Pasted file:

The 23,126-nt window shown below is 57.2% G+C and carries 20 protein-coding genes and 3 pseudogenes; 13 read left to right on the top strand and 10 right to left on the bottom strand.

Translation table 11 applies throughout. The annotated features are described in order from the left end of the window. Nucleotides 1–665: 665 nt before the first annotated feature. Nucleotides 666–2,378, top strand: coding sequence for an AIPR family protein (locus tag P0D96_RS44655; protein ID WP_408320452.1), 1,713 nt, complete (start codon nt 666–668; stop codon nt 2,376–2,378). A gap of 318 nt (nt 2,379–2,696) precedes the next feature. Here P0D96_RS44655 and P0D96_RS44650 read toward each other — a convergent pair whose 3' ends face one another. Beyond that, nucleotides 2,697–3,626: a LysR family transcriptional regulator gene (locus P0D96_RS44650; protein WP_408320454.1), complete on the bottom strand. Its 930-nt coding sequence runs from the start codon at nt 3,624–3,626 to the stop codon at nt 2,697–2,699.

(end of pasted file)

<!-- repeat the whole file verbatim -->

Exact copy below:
The 23,126-nt window shown below is 57.2% G+C and carries 20 protein-coding genes and 3 pseudogenes; 13 read left to right on the top strand and 10 right to left on the bottom strand.

Translation table 11 applies throughout. The annotated features are described in order from the left end of the window. Nucleotides 1–665: 665 nt before the first annotated feature. Nucleotides 666–2,378, top strand: coding sequence for an AIPR family protein (locus tag P0D96_RS44655; protein ID WP_408320452.1), 1,713 nt, complete (start codon nt 666–668; stop codon nt 2,376–2,378). A gap of 318 nt (nt 2,379–2,696) precedes the next feature. Here P0D96_RS44655 and P0D96_RS44650 read toward each other — a convergent pair whose 3' ends face one another. Beyond that, nucleotides 2,697–3,626: a LysR family transcriptional regulator gene (locus P0D96_RS44650; protein WP_408320454.1), complete on the bottom strand. Its 930-nt coding sequence runs from the start codon at nt 3,624–3,626 to the stop codon at nt 2,697–2,699.